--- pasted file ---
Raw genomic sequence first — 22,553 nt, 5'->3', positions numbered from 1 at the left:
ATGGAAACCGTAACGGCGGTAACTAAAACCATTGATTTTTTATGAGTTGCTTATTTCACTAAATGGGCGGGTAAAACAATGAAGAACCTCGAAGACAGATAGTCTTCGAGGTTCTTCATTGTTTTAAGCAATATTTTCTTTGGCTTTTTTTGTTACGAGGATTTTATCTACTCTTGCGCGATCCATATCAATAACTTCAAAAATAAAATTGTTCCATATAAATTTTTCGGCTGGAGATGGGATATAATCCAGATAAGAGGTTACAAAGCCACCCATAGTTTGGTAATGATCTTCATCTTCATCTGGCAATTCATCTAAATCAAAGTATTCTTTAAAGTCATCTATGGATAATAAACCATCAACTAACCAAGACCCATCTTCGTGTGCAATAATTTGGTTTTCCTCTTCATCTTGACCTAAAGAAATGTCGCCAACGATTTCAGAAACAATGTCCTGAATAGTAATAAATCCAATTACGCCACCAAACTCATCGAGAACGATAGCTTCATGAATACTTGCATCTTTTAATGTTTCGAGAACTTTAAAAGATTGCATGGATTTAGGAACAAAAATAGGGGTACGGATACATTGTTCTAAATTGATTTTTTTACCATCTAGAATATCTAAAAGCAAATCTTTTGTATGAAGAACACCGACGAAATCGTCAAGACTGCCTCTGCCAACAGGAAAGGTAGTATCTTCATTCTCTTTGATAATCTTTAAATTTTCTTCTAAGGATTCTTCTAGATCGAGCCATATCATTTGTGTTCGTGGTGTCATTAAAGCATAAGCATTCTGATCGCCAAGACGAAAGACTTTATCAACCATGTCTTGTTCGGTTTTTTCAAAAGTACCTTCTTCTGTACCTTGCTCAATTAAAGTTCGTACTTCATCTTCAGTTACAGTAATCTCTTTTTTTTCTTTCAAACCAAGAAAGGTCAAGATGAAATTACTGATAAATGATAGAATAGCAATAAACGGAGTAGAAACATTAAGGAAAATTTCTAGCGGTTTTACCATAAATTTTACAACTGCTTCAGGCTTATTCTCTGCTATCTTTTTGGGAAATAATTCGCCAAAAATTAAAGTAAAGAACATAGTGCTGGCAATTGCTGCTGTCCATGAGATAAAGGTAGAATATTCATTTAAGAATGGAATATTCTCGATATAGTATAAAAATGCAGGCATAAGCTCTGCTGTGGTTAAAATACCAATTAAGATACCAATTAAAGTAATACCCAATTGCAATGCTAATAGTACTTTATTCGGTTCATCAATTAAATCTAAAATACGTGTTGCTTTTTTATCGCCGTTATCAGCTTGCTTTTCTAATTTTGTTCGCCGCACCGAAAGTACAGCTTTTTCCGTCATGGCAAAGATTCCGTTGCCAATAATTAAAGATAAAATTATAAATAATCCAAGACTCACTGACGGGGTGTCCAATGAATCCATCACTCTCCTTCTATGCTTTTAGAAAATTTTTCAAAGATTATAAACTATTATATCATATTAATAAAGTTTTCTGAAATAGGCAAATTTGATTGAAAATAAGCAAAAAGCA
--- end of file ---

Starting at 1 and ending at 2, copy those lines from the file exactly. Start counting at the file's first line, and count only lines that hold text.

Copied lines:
Raw genomic sequence first — 22,553 nt, 5'->3', positions numbered from 1 at the left:
ATGGAAACCGTAACGGCGGTAACTAAAACCATTGATTTTTTATGAGTTGCTTATTTCACTAAATGGGCGGGTAAAACAATGAAGAACCTCGAAGACAGATAGTCTTCGAGGTTCTTCATTGTTTTAAGCAATATTTTCTTTGGCTTTTTTTGTTACGAGGATTTTATCTACTCTTGCGCGATCCATATCAATAACTTCAAAAATAAAATTGTTCCATATAAATTTTTCGGCTGGAGATGGGATATAATCCAGATAAGAGGTTACAAAGCCACCCATAGTTTGGTAATGATCTTCATCTTCATCTGGCAATTCATCTAAATCAAAGTATTCTTTAAAGTCATCTATGGATAATAAACCATCAACTAACCAAGACCCATCTTCGTGTGCAATAATTTGGTTTTCCTCTTCATCTTGACCTAAAGAAATGTCGCCAACGATTTCAGAAACAATGTCCTGAATAGTAATAAATCCAATTACGCCACCAAACTCATCGAGAACGATAGCTTCATGAATACTTGCATCTTTTAATGTTTCGAGAACTTTAAAAGATTGCATGGATTTAGGAACAAAAATAGGGGTACGGATACATTGTTCTAAATTGATTTTTTTACCATCTAGAATATCTAAAAGCAAATCTTTTGTATGAAGAACACCGACGAAATCGTCAAGACTGCCTCTGCCAACAGGAAAGGTAGTATCTTCATTCTCTTTGATAATCTTTAAATTTTCTTCTAAGGATTCTTCTAGATCGAGCCATATCATTTGTGTTCGTGGTGTCATTAAAGCATAAGCATTCTGATCGCCAAGACGAAAGACTTTATCAACCATGTCTTGTTCGGTTTTTTCAAAAGTACCTTCTTCTGTACCTTGCTCAATTAAAGTTCGTACTTCATCTTCAGTTACAGTAATCTCTTTTTTTTCTTTCAAACCAAGAAAGGTCAAGATGAAATTACTGATAAATGATAGAATAGCAATAAACGGAGTAGAAACATTAAGGAAAATTTCTAGCGGTTTTACCATAAATTTTACAACTGCTTCAGGCTTATTCTCTGCTATCTTTTTGGGAAATAATTCGCCAAAAATTAAAGTAAAGAACATAGTGCTGGCAATTGCTGCTGTCCATGAGATAAAGGTAGAATATTCATTTAAGAATGGAATATTCTCGATATAGTATAAAAATGCAGGCATAAGCTCTGCTGTGGTTAAAATACCAATTAAGATACCAATTAAAGTAATACCCAATTGCAATGCTAATAGTACTTTATTCGGTTCATCAATTAAATCTAAAATACGTGTTGCTTTTTTATCGCCGTTATCAGCTTGCTTTTCTAATTTTGTTCGCCGCACCGAAAGTACAGCTTTTTCCGTCATGGCAAAGATTCCGTTGCCAATAATTAAAGATAAAATTATAAATAATCCAAGACTCACTGACGGGGTGTCCAATGAATCCATCACTCTCCTTCTATGCTTTTAGAAAATTTTTCAAAGATTATAAACTATTATATCATATTAATAAAGTTTTCTGAAATAGGCAAATTTGATTGAAAATAAGCAAAAAGCA